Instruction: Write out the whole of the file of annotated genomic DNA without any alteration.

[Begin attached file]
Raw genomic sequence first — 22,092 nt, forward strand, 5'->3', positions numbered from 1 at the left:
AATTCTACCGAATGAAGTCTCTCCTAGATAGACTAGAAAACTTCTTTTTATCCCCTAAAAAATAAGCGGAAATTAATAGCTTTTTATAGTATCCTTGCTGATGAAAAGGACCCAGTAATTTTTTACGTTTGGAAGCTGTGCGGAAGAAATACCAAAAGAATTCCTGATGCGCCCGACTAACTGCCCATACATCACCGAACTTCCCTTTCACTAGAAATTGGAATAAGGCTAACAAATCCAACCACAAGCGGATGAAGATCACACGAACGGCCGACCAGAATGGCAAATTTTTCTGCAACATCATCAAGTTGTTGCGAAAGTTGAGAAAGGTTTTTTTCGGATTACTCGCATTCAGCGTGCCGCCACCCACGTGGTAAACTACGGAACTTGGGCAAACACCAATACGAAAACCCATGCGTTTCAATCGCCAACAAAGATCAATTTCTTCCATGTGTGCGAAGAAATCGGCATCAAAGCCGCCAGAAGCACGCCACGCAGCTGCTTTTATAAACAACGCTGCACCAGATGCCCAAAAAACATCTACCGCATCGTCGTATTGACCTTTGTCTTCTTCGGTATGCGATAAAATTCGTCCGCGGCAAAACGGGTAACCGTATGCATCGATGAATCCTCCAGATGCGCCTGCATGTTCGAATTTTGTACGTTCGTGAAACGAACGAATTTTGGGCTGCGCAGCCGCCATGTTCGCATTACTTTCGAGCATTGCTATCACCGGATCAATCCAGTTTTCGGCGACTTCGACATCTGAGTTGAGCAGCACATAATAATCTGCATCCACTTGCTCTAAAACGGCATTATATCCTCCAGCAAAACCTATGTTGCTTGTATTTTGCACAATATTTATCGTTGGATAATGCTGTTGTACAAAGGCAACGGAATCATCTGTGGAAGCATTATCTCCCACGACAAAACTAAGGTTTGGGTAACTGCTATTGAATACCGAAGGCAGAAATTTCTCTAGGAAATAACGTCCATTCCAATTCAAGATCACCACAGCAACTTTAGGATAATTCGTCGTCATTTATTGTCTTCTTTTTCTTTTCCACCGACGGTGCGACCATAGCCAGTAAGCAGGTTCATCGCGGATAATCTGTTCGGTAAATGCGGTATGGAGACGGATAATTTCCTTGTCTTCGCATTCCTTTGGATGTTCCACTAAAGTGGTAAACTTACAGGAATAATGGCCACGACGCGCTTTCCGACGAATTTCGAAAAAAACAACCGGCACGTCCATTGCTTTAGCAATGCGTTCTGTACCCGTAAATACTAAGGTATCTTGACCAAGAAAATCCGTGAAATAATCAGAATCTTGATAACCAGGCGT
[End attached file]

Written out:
Raw genomic sequence first — 22,092 nt, forward strand, 5'->3', positions numbered from 1 at the left:
AATTCTACCGAATGAAGTCTCTCCTAGATAGACTAGAAAACTTCTTTTTATCCCCTAAAAAATAAGCGGAAATTAATAGCTTTTTATAGTATCCTTGCTGATGAAAAGGACCCAGTAATTTTTTACGTTTGGAAGCTGTGCGGAAGAAATACCAAAAGAATTCCTGATGCGCCCGACTAACTGCCCATACATCACCGAACTTCCCTTTCACTAGAAATTGGAATAAGGCTAACAAATCCAACCACAAGCGGATGAAGATCACACGAACGGCCGACCAGAATGGCAAATTTTTCTGCAACATCATCAAGTTGTTGCGAAAGTTGAGAAAGGTTTTTTTCGGATTACTCGCATTCAGCGTGCCGCCACCCACGTGGTAAACTACGGAACTTGGGCAAACACCAATACGAAAACCCATGCGTTTCAATCGCCAACAAAGATCAATTTCTTCCATGTGTGCGAAGAAATCGGCATCAAAGCCGCCAGAAGCACGCCACGCAGCTGCTTTTATAAACAACGCTGCACCAGATGCCCAAAAAACATCTACCGCATCGTCGTATTGACCTTTGTCTTCTTCGGTATGCGATAAAATTCGTCCGCGGCAAAACGGGTAACCGTATGCATCGATGAATCCTCCAGATGCGCCTGCATGTTCGAATTTTGTACGTTCGTGAAACGAACGAATTTTGGGCTGCGCAGCCGCCATGTTCGCATTACTTTCGAGCATTGCTATCACCGGATCAATCCAGTTTTCGGCGACTTCGACATCTGAGTTGAGCAGCACATAATAATCTGCATCCACTTGCTCTAAAACGGCATTATATCCTCCAGCAAAACCTATGTTGCTTGTATTTTGCACAATATTTATCGTTGGATAATGCTGTTGTACAAAGGCAACGGAATCATCTGTGGAAGCATTATCTCCCACGACAAAACTAAGGTTTGGGTAACTGCTATTGAATACCGAAGGCAGAAATTTCTCTAGGAAATAACGTCCATTCCAATTCAAGATCACCACAGCAACTTTAGGATAATTCGTCGTCATTTATTGTCTTCTTTTTCTTTTCCACCGACGGTGCGACCATAGCCAGTAAGCAGGTTCATCGCGGATAATCTGTTCGGTAAATGCGGTATGGAGACGGATAATTTCCTTGTCTTCGCATTCCTTTGGATGTTCCACTAAAGTGGTAAACTTACAGGAATAATGGCCACGACGCGCTTTCCGACGAATTTCGAAAAAAACAACCGGCACGTCCATTGCTTTAGCAATGCGTTCTGTACCCGTAAATACTAAGGTATCTTGACCAAGAAAATCCGTGAAATAATCAGAATCTTGATAACCAGGCGT